“We are in bed too much.”
-Franklin D. Roosevelt
That classic FDR quote comes from a dramatic excerpt in Ian Toll’s latest book about WWII, The Pacific Crucible. If you are a history buff, I highly recommend it. The book is very well researched and provides a unique Japanese perspective on how they forced Americans to think differently about globally interconnected risks.
The context of the quote is important. FDR said it in the immediate aftermath of Pearl Harbor when being grilled by Senator Tom Connolly of Texas, “How did it happen that our warships were caught like tame ducks… How did they catch us with our pants down? Where were the patrols.” Roosevelt replied, “I don’t know, Tom. I don’t know.” (page 31)
Unlike most modern day Republican and Democrat “leaders”, Roosevelt didn’t point fingers. He went on to explain that it wasn’t enough not to know. It was time to take the time to re-think US strategy and understand. “They are doing things and saying things during the daytime out there, while we are all in bed.” (page 31)
Back to the Global Macro Grind…
If you want to pretend it’s the 1990s or 2003-2007 bull markets, that’s cool. All you have to do is know where the 50-day moving average is and you won’t miss a thing. Just look at the US Equity futures every morning and go back to bed.
With the US Dollar being debauched (down now for 7 of the last 8 weeks), Risk Managers are starting to pick up on the idea that more QE would only inspire a weaker World Reserve Currency and higher oil prices. That, in turn, will slow growth further.
QE1 may have worked. But QE2 didn’t, and QE3 definitely won’t. Why? Because as the USA gets a short-term “pop” in stock prices, the rest of the world gets asset price inflation (i.e. in their cost of living and/or cost of goods sold) right when they need that the least. Policies To Inflate (from these prices) slows growth and compresses margins.
Global Equity markets have obviously figured this out. With the exception of Venezuela and Egypt, Global Equity prices have been making lower- highs since February-March. The slowdown in US Equities (which somehow were last to figure this out) was much more pronounced in April than it was in that February-March performance period.
Performance period? Qu’est-ce que c’est le performance chasing period? It’s been glaringly obvious that seasonal Institutional performance chasing has called the top in US Equities in Q1 of 4 of the last 5 years. Notwithstanding the no-volume rally in 4 of the last 5 days of the month, here’s how US Equities finished in April:
- SP500 -0.8%
- Nasdaq -1.5%
- Russell2000 -1.6%
From a S&P Sector performance perspective, the complexion of the SP500’s -0.8% loss is interesting:
- Top 3 Sectors = Utilities +1.8%, Consumer Discretionary +1.2%, Consumer Staples +0.3%
- Bottom 3 Sectors = Financials -2.3%, Industrials -1.1%, Tech -1.1%
With our only Global Equity asset allocations being US Utilities and Chinese Equities (up +1.8% and +5.9% for the month, respectively), we were quite pleased with being positioned for US Growth Slowing. The question now is what will please the monthly performance chasers for May?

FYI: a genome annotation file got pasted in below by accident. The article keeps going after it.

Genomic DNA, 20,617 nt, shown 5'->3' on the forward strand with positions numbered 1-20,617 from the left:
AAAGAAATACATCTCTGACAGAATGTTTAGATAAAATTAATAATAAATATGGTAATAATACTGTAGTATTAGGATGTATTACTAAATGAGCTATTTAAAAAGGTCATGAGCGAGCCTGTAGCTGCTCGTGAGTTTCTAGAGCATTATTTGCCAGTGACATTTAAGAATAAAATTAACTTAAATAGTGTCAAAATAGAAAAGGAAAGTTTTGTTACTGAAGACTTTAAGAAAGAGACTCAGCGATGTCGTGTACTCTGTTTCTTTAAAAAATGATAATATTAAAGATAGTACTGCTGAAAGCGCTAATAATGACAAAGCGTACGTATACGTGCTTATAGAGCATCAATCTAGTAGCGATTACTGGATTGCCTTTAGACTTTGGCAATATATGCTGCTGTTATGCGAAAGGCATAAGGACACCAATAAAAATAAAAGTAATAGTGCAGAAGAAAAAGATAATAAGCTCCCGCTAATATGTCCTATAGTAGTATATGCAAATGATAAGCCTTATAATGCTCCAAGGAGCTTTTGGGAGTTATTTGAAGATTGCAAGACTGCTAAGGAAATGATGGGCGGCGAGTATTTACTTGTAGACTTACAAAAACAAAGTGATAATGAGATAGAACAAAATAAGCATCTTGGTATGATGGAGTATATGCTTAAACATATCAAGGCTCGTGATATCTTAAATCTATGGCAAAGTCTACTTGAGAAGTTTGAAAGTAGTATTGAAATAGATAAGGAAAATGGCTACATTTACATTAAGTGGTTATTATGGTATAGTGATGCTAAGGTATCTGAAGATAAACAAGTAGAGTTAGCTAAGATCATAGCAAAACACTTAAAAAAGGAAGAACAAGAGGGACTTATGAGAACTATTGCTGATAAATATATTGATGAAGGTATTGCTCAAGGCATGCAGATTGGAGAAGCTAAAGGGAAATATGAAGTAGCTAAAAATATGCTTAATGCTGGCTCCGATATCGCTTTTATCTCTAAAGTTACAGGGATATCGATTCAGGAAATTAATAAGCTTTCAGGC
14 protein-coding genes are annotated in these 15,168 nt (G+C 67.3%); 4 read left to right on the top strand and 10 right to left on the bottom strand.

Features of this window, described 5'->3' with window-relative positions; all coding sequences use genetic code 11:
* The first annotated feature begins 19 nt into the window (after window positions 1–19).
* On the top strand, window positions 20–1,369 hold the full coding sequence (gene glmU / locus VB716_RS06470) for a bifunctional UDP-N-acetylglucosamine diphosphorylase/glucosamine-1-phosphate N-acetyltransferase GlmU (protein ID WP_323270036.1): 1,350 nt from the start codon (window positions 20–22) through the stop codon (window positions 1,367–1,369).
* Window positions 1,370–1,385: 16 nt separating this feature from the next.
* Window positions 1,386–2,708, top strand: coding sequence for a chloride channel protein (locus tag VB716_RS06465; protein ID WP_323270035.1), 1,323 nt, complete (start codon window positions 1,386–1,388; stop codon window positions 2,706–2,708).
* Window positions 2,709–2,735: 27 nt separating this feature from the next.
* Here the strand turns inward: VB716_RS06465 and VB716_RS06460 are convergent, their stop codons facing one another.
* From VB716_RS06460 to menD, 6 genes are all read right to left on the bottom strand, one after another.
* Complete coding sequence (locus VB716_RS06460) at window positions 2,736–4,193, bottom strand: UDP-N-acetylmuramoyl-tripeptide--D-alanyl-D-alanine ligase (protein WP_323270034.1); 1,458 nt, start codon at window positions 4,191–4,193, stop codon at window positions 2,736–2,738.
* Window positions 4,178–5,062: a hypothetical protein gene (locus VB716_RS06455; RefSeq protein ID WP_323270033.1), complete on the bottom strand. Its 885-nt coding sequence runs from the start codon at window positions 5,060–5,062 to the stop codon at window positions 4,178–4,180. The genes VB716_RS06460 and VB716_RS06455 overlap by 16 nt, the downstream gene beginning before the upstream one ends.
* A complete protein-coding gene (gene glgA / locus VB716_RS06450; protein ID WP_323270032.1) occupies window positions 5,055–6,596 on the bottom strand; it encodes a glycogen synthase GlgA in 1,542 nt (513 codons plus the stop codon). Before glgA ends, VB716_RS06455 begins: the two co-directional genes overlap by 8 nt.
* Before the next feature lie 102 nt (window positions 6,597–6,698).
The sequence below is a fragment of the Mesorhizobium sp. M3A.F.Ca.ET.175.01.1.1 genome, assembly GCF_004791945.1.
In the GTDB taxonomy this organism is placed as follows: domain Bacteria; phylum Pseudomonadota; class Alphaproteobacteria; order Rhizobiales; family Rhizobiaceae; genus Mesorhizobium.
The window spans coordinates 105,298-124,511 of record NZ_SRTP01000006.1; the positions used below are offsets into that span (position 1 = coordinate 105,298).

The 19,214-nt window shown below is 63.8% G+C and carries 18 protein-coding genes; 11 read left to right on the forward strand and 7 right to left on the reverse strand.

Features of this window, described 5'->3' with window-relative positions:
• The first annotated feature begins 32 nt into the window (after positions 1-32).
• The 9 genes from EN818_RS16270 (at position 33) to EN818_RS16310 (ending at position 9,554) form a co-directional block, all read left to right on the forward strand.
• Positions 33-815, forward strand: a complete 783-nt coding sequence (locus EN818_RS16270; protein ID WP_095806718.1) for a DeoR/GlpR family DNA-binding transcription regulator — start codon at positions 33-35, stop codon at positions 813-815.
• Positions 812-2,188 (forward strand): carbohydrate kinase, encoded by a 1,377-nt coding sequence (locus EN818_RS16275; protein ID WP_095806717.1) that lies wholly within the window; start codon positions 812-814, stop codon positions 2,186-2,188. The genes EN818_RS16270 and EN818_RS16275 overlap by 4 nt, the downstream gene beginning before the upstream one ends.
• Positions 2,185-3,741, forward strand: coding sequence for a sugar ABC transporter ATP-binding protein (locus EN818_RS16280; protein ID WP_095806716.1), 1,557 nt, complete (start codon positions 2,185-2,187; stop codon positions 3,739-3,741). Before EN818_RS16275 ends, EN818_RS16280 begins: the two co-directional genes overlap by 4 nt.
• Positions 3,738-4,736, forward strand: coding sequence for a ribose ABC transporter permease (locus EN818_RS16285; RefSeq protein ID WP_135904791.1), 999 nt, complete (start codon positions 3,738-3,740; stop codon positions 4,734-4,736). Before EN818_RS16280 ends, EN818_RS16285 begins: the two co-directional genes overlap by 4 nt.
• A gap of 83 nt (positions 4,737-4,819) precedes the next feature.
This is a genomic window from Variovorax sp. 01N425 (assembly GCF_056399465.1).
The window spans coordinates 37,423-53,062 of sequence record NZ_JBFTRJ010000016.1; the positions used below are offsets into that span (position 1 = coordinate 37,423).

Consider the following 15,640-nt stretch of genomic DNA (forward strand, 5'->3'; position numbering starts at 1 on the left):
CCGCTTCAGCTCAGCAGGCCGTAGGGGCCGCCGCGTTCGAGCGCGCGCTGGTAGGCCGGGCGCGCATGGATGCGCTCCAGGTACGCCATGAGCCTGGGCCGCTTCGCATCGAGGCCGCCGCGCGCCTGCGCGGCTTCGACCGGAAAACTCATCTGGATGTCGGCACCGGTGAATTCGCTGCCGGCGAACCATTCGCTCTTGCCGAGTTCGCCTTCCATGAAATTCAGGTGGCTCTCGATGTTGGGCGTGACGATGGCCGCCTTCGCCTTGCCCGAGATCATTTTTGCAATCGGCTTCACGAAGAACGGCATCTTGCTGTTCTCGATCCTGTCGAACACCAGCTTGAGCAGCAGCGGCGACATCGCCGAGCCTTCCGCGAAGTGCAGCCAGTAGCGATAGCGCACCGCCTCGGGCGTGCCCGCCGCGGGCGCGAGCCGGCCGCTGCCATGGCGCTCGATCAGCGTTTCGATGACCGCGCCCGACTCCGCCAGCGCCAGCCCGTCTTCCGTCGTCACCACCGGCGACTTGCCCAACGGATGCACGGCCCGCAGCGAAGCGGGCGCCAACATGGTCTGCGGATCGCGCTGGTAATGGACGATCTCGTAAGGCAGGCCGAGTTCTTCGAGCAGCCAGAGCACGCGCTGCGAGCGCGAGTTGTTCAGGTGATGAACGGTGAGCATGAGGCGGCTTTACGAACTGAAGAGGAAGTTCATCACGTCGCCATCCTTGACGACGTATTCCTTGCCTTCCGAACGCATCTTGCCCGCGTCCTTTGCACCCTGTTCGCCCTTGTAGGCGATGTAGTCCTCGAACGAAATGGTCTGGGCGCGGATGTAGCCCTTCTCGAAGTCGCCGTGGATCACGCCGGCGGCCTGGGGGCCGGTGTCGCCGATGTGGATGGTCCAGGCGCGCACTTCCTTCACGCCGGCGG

Can the SP500 make higher-highs for the YTD if Financials and Tech continue to pull back? What happens to the Industrials if Growth Slowing continues? The Sector Studies tell me that the most bullish outcome for May could be Deflating The Inflation. That would be good for American Consumers (good for US Consumer and Healthcare longs).
Deflating The Inflation is already in motion, but you’ll only be able to take it out of market expectations if we stop waking up late every morning begging for Ben Bernanke to bail us out with another QE experiment.
Politicians hate the idea of Deflating The Inflation via a Strong Dollar because that would be bad (in the very short-term) for the stock market. Our Hedgeye Election Indicator has already picked this up (see Chart of The Day). President Obama just had his 1st bullish week in the last 5 (up +130bps week-over-week), primarily because the stock market was up +1.8% last week.
It’s perverse, but it’s real. That’s a big reason why neither Bush or Obama have been advised to back a Strong Dollar Policy.
Causality? Policies To Inflate cause “speculators” to bet on the inflation policies they expect from conflicted and compromised politicians at the Fed and Treasury. From an immediate-term correlation risk perspective, the writing is on the wall too:
Immediate-term TRADE correlations between the US Dollar and:
- SP500 = -0.83
- WTIC Oil = -0.86
- Equity Volatility = +0.93
In other words, as Colonel Jessep would have said, “You want the truth? you can’t handle the truth!” (YouTube video from A Few Good Men http://www.youtube.com/watch?v=5j2F4VcBmeo&noredirect=1). It’s the US Dollar, Stupid.
There should be no politics associated with the Purchasing Power of America’s Currency. Every American who championed the Strong Dollar Periods of 1 (US Dollar Index Averaged $115.18) and 1 (US Dollar Index Averaged $92.93), gets this.
At $78.69 this morning, the US Dollar Index is -32% and -15% below those 1980s and 1990s averages. The price of oil is +377% and +465% higher than those 1980s and 1990s Strong Dollar, Strong American GDP Growth Peiods of 4.3% and 3.8%, respectively.
We have a Crisis of Credibility in this country because no one wants to talk about the truth. Our currency is what we buy things with. It’s not something we can borrow respect with. Fighting for it is what should be getting you out of bed.
My immediate-term support and resistance ranges for Gold, Oil (WTIC), US Dollar Index, and the SP500 are now $1, $103.96-105.23, $78.69-79.22, and 1, respectively.
Best of luck out there today,
Keith R. McCullough
Chief Executive Officer